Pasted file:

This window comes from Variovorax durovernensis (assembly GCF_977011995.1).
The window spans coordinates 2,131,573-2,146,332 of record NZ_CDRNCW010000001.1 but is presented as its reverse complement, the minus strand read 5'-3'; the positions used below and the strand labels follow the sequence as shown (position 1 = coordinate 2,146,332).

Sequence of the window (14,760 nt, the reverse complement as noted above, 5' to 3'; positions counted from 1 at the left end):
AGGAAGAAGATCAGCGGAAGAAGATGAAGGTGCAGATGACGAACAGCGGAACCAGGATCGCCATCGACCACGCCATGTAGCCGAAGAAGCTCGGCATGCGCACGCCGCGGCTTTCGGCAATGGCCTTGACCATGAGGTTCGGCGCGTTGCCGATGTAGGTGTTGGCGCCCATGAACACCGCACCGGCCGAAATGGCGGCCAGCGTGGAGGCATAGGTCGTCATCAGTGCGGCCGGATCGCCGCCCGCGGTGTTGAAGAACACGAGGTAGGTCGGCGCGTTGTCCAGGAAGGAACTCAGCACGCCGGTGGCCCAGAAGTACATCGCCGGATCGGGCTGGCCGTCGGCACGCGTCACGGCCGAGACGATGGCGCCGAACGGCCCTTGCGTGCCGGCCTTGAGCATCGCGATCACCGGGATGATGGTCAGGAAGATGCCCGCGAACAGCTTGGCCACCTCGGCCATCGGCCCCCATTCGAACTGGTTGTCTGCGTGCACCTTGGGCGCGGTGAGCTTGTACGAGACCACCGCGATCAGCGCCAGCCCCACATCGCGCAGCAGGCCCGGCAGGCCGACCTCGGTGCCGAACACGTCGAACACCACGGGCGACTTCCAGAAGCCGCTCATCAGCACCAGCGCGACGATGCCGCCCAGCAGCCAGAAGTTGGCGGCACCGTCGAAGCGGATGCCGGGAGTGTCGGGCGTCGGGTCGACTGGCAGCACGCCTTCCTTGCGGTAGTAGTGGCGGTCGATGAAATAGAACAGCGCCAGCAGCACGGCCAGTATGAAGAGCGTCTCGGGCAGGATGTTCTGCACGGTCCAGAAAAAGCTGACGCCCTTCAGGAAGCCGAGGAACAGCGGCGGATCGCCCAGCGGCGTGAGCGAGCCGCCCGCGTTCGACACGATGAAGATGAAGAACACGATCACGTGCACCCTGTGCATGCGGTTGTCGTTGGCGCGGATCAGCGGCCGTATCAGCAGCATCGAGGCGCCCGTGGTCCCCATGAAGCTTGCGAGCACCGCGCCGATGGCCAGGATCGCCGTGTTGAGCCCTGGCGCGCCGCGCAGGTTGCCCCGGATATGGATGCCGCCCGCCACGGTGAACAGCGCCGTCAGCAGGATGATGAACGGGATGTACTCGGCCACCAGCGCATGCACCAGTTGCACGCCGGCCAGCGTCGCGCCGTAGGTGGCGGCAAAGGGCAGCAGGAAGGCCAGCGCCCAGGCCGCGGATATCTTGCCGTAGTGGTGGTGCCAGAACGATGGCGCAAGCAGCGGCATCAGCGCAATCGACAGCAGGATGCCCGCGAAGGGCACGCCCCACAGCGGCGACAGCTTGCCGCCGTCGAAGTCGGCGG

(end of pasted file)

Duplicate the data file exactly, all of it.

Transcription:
This window comes from Variovorax durovernensis (assembly GCF_977011995.1).
The window spans coordinates 2,131,573-2,146,332 of record NZ_CDRNCW010000001.1 but is presented as its reverse complement, the minus strand read 5'-3'; the positions used below and the strand labels follow the sequence as shown (position 1 = coordinate 2,146,332).

Sequence of the window (14,760 nt, the reverse complement as noted above, 5' to 3'; positions counted from 1 at the left end):
AGGAAGAAGATCAGCGGAAGAAGATGAAGGTGCAGATGACGAACAGCGGAACCAGGATCGCCATCGACCACGCCATGTAGCCGAAGAAGCTCGGCATGCGCACGCCGCGGCTTTCGGCAATGGCCTTGACCATGAGGTTCGGCGCGTTGCCGATGTAGGTGTTGGCGCCCATGAACACCGCACCGGCCGAAATGGCGGCCAGCGTGGAGGCATAGGTCGTCATCAGTGCGGCCGGATCGCCGCCCGCGGTGTTGAAGAACACGAGGTAGGTCGGCGCGTTGTCCAGGAAGGAACTCAGCACGCCGGTGGCCCAGAAGTACATCGCCGGATCGGGCTGGCCGTCGGCACGCGTCACGGCCGAGACGATGGCGCCGAACGGCCCTTGCGTGCCGGCCTTGAGCATCGCGATCACCGGGATGATGGTCAGGAAGATGCCCGCGAACAGCTTGGCCACCTCGGCCATCGGCCCCCATTCGAACTGGTTGTCTGCGTGCACCTTGGGCGCGGTGAGCTTGTACGAGACCACCGCGATCAGCGCCAGCCCCACATCGCGCAGCAGGCCCGGCAGGCCGACCTCGGTGCCGAACACGTCGAACACCACGGGCGACTTCCAGAAGCCGCTCATCAGCACCAGCGCGACGATGCCGCCCAGCAGCCAGAAGTTGGCGGCACCGTCGAAGCGGATGCCGGGAGTGTCGGGCGTCGGGTCGACTGGCAGCACGCCTTCCTTGCGGTAGTAGTGGCGGTCGATGAAATAGAACAGCGCCAGCAGCACGGCCAGTATGAAGAGCGTCTCGGGCAGGATGTTCTGCACGGTCCAGAAAAAGCTGACGCCCTTCAGGAAGCCGAGGAACAGCGGCGGATCGCCCAGCGGCGTGAGCGAGCCGCCCGCGTTCGACACGATGAAGATGAAGAACACGATCACGTGCACCCTGTGCATGCGGTTGTCGTTGGCGCGGATCAGCGGCCGTATCAGCAGCATCGAGGCGCCCGTGGTCCCCATGAAGCTTGCGAGCACCGCGCCGATGGCCAGGATCGCCGTGTTGAGCCCTGGCGCGCCGCGCAGGTTGCCCCGGATATGGATGCCGCCCGCCACGGTGAACAGCGCCGTCAGCAGGATGATGAACGGGATGTACTCGGCCACCAGCGCATGCACCAGTTGCACGCCGGCCAGCGTCGCGCCGTAGGTGGCGGCAAAGGGCAGCAGGAAGGCCAGCGCCCAGGCCGCGGATATCTTGCCGTAGTGGTGGTGCCAGAACGATGGCGCAAGCAGCGGCATCAGCGCAATCGACAGCAGGATGCCCGCGAAGGGCACGCCCCACAGCGGCGACAGCTTGCCGCCGTCGAAGTCGGCGG